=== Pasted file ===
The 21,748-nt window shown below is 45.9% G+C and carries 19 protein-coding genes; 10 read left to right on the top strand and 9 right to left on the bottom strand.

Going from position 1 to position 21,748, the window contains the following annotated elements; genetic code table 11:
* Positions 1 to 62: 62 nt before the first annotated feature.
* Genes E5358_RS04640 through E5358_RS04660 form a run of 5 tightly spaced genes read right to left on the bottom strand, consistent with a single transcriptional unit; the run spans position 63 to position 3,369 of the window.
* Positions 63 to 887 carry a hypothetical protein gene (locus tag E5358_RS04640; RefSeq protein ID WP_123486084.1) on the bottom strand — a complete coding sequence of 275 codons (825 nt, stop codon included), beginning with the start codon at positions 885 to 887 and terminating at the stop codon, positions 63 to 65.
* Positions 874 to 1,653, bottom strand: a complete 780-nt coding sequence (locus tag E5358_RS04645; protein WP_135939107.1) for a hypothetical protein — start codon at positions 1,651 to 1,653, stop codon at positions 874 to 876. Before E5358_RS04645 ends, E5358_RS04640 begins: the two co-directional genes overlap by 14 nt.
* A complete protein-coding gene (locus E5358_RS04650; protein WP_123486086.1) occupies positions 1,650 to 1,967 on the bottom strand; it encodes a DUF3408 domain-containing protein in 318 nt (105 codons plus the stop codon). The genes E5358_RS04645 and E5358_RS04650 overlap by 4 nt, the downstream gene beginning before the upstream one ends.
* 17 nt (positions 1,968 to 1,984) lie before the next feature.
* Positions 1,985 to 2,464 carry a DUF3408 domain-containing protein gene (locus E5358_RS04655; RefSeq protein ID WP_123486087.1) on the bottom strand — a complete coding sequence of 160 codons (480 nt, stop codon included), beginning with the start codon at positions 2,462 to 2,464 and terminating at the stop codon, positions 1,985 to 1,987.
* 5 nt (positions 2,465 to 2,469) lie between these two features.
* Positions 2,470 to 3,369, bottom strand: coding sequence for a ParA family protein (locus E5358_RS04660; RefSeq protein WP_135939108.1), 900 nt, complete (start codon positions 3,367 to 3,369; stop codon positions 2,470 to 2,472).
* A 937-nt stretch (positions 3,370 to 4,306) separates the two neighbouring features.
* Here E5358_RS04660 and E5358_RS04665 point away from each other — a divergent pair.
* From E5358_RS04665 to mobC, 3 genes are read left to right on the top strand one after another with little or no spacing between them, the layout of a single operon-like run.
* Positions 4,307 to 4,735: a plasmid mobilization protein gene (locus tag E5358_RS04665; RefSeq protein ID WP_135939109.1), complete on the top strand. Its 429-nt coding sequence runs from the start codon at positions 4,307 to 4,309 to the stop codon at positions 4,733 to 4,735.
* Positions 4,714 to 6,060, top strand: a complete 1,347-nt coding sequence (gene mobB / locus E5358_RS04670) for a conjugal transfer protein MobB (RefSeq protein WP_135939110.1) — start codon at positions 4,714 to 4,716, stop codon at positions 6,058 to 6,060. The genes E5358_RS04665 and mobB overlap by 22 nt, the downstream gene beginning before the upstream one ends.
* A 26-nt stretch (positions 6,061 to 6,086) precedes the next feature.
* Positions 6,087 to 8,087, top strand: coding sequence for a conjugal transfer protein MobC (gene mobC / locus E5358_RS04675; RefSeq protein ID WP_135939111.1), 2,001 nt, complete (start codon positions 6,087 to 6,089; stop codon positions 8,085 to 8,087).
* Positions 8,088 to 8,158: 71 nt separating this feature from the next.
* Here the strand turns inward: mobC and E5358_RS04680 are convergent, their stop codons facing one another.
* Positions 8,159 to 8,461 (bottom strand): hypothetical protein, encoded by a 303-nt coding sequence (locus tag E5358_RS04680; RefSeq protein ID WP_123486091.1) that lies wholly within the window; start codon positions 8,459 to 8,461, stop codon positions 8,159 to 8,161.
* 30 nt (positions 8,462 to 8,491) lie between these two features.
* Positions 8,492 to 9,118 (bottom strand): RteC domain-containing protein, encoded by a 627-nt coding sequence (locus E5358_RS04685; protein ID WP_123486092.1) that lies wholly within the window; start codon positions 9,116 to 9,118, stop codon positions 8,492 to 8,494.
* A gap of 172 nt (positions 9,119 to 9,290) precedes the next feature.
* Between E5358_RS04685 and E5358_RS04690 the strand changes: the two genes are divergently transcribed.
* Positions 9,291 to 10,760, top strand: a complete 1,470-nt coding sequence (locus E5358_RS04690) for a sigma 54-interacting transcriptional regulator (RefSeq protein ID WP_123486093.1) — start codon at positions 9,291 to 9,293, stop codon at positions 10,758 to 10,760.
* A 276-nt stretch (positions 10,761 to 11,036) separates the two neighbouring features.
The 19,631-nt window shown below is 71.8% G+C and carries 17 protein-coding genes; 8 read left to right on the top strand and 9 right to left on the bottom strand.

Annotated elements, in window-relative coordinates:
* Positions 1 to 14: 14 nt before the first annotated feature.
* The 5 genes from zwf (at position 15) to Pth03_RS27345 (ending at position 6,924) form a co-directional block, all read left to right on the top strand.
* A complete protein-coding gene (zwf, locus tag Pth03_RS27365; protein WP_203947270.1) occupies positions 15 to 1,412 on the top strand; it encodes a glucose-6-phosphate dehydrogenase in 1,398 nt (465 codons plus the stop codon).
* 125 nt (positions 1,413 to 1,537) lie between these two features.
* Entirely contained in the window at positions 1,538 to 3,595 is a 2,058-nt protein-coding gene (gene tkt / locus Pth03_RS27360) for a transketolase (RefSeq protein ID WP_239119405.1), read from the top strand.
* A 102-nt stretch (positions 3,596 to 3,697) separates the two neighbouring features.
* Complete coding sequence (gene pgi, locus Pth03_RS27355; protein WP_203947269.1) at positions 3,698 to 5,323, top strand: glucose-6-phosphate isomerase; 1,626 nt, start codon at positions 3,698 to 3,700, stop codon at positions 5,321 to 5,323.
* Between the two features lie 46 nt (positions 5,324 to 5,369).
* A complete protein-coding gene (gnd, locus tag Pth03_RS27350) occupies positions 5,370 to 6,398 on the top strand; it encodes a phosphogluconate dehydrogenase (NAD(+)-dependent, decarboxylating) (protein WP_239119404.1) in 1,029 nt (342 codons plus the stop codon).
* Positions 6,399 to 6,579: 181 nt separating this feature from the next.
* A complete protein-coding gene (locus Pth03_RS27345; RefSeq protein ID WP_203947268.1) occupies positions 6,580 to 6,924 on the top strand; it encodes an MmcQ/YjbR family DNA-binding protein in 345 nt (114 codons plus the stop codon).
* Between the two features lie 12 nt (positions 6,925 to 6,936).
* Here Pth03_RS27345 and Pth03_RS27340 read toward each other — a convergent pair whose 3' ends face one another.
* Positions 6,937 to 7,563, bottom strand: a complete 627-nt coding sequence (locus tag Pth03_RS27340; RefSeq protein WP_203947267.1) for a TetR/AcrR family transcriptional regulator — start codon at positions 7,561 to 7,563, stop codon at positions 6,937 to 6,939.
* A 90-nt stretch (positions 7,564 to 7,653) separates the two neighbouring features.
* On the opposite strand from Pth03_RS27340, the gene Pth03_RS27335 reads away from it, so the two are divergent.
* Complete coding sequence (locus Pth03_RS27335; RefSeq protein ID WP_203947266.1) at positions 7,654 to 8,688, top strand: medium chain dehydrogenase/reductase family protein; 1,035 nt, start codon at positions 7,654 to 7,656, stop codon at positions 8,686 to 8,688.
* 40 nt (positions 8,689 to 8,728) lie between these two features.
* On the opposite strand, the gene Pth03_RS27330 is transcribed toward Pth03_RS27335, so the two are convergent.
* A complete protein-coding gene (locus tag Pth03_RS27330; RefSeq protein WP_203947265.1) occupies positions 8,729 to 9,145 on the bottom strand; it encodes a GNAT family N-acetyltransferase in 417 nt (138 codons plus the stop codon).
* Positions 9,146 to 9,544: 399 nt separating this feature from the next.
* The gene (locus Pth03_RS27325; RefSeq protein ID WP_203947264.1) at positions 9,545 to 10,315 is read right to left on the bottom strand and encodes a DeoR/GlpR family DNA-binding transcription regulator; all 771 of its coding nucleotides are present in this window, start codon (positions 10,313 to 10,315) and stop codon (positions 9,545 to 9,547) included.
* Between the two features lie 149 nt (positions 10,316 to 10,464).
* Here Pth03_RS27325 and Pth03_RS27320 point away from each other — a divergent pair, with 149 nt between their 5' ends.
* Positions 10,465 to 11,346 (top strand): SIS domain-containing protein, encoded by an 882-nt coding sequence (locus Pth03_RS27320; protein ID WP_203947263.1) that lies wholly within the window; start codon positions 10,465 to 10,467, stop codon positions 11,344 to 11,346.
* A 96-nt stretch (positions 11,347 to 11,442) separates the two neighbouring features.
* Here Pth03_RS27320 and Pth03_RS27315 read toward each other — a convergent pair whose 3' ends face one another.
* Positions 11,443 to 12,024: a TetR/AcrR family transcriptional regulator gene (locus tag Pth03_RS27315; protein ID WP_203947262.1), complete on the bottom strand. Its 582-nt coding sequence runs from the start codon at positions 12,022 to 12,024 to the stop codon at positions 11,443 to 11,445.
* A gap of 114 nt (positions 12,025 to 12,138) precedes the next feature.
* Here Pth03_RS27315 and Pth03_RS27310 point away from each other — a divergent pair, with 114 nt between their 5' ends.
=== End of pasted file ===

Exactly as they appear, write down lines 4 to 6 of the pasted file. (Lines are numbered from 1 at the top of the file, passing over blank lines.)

* Genes E5358_RS04640 through E5358_RS04660 form a run of 5 tightly spaced genes read right to left on the bottom strand, consistent with a single transcriptional unit; the run spans position 63 to position 3,369 of the window.
* Positions 63 to 887 carry a hypothetical protein gene (locus tag E5358_RS04640; RefSeq protein ID WP_123486084.1) on the bottom strand — a complete coding sequence of 275 codons (825 nt, stop codon included), beginning with the start codon at positions 885 to 887 and terminating at the stop codon, positions 63 to 65.
* Positions 874 to 1,653, bottom strand: a complete 780-nt coding sequence (locus tag E5358_RS04645; protein WP_135939107.1) for a hypothetical protein — start codon at positions 1,651 to 1,653, stop codon at positions 874 to 876. Before E5358_RS04645 ends, E5358_RS04640 begins: the two co-directional genes overlap by 14 nt.